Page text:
Poetry and disillusion (1824)
By the turn of the year the Schubert circle was in a sad state of disarray. The triumvirate of the arts which had disported itself at Atzenbrugg, and at the reading parties in Vienna, was now widely dispersed. Schober was in Breslau, where his plan to devote his talents to the drama had not, it seems, been received with universal acclamation. Leopold Kupelwieser was on his way to Rome in company with a Russian aristocrat, Alex von Beresin, whom we met in the last chapter as the friend and patron of Peter Köppen. Kupelwieser had entered upon this expedition with some reluctance, since it meant parting with his fiancée as well as with his friends, but the prospect of an extended tour of Italy, with all expenses paid, was not to be spurned. Spaun was still attending to his official duties in Linz. Of the inner circle of Schubert's friends, only Schwind and Bruchmann remained in Vienna; and as for Schubert himself, he was soon to commit himself to a further period of service with the Esterházy family, which would keep him in Zseliz throughout the summer months.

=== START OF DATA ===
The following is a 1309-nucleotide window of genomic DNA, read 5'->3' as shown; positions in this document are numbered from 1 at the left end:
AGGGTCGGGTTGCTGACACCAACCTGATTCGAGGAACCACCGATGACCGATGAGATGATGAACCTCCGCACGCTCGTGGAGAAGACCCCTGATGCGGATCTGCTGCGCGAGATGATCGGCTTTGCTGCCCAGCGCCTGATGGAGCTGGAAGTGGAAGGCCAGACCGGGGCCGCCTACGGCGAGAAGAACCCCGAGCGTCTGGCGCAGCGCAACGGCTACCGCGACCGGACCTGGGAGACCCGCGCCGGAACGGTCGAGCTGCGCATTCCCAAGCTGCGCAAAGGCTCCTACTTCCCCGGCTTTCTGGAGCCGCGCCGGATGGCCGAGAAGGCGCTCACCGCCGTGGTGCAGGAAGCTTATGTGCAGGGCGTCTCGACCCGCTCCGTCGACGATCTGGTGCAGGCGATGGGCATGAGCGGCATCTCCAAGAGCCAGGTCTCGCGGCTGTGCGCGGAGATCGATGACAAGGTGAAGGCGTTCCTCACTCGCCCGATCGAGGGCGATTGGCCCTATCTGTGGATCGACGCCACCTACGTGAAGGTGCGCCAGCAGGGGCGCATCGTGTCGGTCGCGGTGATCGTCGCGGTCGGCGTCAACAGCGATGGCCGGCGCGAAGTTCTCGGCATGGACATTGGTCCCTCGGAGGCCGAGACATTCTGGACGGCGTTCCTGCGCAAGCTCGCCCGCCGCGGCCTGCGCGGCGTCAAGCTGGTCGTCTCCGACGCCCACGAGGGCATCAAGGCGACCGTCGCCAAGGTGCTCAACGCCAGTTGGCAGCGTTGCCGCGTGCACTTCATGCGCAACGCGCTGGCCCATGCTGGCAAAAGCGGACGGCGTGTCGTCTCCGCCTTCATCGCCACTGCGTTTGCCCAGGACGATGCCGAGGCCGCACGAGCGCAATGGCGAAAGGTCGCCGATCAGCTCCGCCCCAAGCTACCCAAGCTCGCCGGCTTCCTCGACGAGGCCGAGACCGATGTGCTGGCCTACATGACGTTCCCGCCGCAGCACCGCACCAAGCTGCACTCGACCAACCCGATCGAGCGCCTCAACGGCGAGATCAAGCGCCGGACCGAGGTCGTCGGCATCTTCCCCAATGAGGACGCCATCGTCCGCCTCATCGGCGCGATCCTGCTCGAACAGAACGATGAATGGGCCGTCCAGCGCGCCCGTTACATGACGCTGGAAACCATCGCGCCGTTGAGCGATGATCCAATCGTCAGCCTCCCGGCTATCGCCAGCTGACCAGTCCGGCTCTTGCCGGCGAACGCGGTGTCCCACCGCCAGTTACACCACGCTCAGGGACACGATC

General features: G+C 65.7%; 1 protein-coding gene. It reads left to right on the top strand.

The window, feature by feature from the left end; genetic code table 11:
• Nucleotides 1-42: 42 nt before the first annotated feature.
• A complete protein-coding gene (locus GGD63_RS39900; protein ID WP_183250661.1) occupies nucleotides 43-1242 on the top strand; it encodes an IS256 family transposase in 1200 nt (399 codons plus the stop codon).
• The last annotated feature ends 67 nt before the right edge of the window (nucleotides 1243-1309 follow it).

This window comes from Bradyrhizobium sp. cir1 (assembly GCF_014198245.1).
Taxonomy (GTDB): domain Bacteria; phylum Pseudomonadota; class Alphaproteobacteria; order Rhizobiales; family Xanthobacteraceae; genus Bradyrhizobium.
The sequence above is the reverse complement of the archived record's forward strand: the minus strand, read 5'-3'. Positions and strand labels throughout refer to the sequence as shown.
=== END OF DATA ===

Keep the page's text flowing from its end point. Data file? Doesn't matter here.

Moreover, the circle was torn by conflicting loyalties and intrigues. Schubert's illness, and Schober's absence, seem to have taken the heart out of it. The twice-weekly reading parties had been revived at Mohn's in November, but the membership had been infiltrated by the hearties, whom Schwind referred to as 'our billiard-playing fraternity'.1 In December Schwind was on the point of resigning, because the meetings were wholly taken up with money matters and practical jokes. Even Bruchmann had to admit that things were no longer what they were; at the Schubertiads it was tacitly felt that 'we are no longer as sound at the core as we used to be'. The reading parties struggled on through the winter in spite of internal tensions, only to be finally wound up in March 1824.2 Schubertiads were few and far between. On 11 November Schubert was well enough to attend a musical party at Bruchmann's, at which Vogl sang gloriously, so Bruchmann reported to Kupelwieser, and toasts were drunk to absent friends. But only one other such gathering is reported that winter, and though Schubert's indisposition must have____________________